Woman judge asks rape victim if she 'tried closing her legs'

Fiona Govan
Fiona Govan - [email protected]
Woman judge asks rape victim if she 'tried closing her legs'
A recent demo against gender violence. Photo: AFP

A victims’ association is calling for the suspension of a Spanish judge over ‘offensive questioning’ of a rape victim.


The Clara Campoamor Association, a feminist group supporting victims of gender crime, is demanding a full investigation into a female magistrate  after she put "totally offensive" questions to a rape victim.

Judge María del Carmen Molina Mansilla, a magistrate in northern Spain, asked: "Did you close your legs and all your female organs?" of a woman who came before her to request a restraining order from her alleged aggressor.

The victim, who is four months pregnant, turned up at her local police station in Vitoria, in the Basque Country, on February 16th to make a complaint against a man who had "repeatedly abused her both sexually and physically".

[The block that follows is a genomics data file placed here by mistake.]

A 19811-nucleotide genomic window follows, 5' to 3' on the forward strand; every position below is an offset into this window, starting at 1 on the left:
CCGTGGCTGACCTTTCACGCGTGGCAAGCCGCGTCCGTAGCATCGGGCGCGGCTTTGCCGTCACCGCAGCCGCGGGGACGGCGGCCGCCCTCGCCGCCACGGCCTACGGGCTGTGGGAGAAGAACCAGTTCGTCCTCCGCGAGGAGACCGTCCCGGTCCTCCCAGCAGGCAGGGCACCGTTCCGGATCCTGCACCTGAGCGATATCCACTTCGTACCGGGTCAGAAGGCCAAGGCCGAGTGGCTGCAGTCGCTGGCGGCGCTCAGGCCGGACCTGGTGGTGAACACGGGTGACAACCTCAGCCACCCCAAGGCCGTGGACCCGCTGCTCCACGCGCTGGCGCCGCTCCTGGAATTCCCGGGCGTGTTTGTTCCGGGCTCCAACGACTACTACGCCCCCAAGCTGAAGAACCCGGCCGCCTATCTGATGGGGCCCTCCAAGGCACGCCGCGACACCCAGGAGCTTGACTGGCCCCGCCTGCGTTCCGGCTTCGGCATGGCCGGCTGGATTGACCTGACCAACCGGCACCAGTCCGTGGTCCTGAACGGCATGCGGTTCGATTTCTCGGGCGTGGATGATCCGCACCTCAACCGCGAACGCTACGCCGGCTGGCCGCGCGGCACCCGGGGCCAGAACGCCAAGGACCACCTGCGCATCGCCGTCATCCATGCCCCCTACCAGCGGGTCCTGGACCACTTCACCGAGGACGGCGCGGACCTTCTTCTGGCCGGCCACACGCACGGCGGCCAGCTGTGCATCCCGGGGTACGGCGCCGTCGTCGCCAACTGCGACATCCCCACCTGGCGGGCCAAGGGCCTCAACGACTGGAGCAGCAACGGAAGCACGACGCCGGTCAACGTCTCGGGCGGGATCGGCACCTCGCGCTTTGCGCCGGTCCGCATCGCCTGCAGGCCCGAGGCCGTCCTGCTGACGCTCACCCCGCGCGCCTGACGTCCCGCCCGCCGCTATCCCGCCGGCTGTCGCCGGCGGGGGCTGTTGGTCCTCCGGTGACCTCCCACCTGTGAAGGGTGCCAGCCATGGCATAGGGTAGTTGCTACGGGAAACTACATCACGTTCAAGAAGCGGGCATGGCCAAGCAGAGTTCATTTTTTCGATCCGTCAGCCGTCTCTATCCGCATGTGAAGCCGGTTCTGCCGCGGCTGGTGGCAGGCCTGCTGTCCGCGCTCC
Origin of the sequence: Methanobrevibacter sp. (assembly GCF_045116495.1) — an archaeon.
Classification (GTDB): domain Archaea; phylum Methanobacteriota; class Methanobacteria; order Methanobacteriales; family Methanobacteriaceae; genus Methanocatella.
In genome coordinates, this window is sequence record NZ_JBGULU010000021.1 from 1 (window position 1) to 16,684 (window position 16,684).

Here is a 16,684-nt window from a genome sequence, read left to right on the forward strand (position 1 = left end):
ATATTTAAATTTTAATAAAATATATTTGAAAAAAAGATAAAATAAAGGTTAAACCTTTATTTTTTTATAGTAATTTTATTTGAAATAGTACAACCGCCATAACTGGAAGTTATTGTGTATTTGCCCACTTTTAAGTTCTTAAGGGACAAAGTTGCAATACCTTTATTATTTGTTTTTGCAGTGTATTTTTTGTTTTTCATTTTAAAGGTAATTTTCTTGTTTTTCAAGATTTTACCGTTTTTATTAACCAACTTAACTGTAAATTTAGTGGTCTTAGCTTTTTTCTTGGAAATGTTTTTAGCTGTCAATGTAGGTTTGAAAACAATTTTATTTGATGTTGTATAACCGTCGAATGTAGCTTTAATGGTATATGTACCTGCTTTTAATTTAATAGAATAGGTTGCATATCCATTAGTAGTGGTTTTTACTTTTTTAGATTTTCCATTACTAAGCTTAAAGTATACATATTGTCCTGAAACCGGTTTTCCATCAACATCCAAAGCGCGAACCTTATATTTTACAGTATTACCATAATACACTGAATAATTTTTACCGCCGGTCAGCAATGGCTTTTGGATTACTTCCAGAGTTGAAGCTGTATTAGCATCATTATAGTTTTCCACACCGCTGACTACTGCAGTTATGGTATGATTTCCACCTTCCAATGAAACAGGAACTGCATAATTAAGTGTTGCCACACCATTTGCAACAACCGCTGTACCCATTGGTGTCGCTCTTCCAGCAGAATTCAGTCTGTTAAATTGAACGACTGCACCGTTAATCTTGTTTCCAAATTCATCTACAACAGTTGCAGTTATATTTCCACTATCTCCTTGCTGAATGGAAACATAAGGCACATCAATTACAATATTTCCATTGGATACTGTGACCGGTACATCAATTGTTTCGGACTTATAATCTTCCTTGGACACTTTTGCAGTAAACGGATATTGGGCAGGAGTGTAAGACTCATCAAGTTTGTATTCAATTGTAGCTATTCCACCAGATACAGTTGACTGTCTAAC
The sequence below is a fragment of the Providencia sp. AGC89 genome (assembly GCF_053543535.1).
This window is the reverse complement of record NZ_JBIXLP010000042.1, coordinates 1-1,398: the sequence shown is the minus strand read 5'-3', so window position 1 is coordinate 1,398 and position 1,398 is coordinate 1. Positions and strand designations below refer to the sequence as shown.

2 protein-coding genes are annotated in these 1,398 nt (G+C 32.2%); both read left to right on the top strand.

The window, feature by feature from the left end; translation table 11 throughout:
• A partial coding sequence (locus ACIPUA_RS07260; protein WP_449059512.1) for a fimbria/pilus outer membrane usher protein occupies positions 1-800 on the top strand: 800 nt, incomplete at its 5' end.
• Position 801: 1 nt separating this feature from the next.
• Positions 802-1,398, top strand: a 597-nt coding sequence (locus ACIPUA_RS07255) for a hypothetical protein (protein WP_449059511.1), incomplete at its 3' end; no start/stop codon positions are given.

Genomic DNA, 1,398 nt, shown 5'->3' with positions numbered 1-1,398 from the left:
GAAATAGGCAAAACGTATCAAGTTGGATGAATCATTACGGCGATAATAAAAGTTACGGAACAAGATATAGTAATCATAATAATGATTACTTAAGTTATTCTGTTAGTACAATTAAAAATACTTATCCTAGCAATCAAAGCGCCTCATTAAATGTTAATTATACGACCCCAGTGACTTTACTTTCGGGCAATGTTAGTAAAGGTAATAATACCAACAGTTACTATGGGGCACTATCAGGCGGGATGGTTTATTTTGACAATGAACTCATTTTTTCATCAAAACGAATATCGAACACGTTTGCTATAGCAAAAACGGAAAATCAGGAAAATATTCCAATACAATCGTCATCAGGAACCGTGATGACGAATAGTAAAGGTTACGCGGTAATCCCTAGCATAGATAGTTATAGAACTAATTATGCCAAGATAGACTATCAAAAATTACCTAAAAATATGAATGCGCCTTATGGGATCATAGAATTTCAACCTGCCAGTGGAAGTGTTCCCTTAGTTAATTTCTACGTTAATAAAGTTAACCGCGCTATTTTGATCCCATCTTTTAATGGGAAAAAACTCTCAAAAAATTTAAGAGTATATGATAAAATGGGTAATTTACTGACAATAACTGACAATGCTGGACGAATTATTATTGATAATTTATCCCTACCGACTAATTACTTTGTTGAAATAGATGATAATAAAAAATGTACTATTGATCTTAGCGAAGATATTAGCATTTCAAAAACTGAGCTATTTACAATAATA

The next day she was called to make a statement before the judge who "showed obvious disbelief of the testimony of the victim, questioned her without allowing her to answer, asking leading and offensive questions," explained Blanca Estrella Ruiz of the Clara Campoamor Association.

"A clear example of this attitude is the judge’s repeated questions to the victim on whether she made any attempt to resist aggression including asking her 'did she close her legs firmly?' and 'did she close all of her female organs?'," the association president told Europa Press.

"Such questions are not only unnecessary to the investigation but are completely offensive and violate the dignity of the victim," she said.

The association insists the judge has been brought to its attention. "Unfortunately this is not an isolated act but  such behaviour (by this judge) is habitual and continuous," the association said.

"Other women have lodged complaints about the re-victimization they experienced in this court...women are scared as to what might happen to them as victims in this court and it is disincentivizing them to report such crimes."

The association, named after a Spanish politician and feminist best known for her advocacy for women's rights and suffrage during the writing of the Spanish constitution of 1931, is calling for judicial authorities to carry out a thorough investigation of the judge. 


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